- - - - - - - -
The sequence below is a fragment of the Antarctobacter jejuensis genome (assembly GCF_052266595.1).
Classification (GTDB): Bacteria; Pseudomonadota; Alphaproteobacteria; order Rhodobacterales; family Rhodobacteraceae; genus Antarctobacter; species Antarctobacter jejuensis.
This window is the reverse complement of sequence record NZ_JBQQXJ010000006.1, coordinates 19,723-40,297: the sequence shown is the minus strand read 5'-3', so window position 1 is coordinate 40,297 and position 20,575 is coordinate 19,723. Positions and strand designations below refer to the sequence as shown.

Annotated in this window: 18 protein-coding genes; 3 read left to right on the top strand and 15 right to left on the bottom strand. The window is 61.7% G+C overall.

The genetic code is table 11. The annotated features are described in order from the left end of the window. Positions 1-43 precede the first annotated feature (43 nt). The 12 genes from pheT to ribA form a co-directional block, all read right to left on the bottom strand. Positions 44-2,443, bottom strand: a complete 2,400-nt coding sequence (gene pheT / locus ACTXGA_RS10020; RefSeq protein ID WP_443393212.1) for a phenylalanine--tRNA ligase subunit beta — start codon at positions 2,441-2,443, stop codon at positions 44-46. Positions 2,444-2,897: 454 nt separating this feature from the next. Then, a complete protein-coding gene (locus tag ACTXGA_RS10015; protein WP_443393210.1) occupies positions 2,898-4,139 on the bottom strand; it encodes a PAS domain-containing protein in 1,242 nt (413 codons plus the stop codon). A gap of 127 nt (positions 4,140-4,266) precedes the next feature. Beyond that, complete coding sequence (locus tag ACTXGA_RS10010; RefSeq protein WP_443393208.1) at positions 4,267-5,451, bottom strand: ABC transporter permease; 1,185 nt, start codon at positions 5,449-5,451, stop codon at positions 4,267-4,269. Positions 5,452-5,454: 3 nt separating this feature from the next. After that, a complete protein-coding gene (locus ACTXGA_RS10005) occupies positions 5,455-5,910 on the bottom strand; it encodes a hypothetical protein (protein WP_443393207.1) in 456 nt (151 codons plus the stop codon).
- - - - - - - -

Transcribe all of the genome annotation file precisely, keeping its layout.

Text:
The sequence below is a fragment of the Antarctobacter jejuensis genome (assembly GCF_052266595.1).
Classification (GTDB): Bacteria; Pseudomonadota; Alphaproteobacteria; order Rhodobacterales; family Rhodobacteraceae; genus Antarctobacter; species Antarctobacter jejuensis.
This window is the reverse complement of sequence record NZ_JBQQXJ010000006.1, coordinates 19,723-40,297: the sequence shown is the minus strand read 5'-3', so window position 1 is coordinate 40,297 and position 20,575 is coordinate 19,723. Positions and strand designations below refer to the sequence as shown.

Annotated in this window: 18 protein-coding genes; 3 read left to right on the top strand and 15 right to left on the bottom strand. The window is 61.7% G+C overall.

The genetic code is table 11. The annotated features are described in order from the left end of the window. Positions 1-43 precede the first annotated feature (43 nt). The 12 genes from pheT to ribA form a co-directional block, all read right to left on the bottom strand. Positions 44-2,443, bottom strand: a complete 2,400-nt coding sequence (gene pheT / locus ACTXGA_RS10020; RefSeq protein ID WP_443393212.1) for a phenylalanine--tRNA ligase subunit beta — start codon at positions 2,441-2,443, stop codon at positions 44-46. Positions 2,444-2,897: 454 nt separating this feature from the next. Then, a complete protein-coding gene (locus tag ACTXGA_RS10015; protein WP_443393210.1) occupies positions 2,898-4,139 on the bottom strand; it encodes a PAS domain-containing protein in 1,242 nt (413 codons plus the stop codon). A gap of 127 nt (positions 4,140-4,266) precedes the next feature. Beyond that, complete coding sequence (locus tag ACTXGA_RS10010; RefSeq protein WP_443393208.1) at positions 4,267-5,451, bottom strand: ABC transporter permease; 1,185 nt, start codon at positions 5,449-5,451, stop codon at positions 4,267-4,269. Positions 5,452-5,454: 3 nt separating this feature from the next. After that, a complete protein-coding gene (locus ACTXGA_RS10005) occupies positions 5,455-5,910 on the bottom strand; it encodes a hypothetical protein (protein WP_443393207.1) in 456 nt (151 codons plus the stop codon).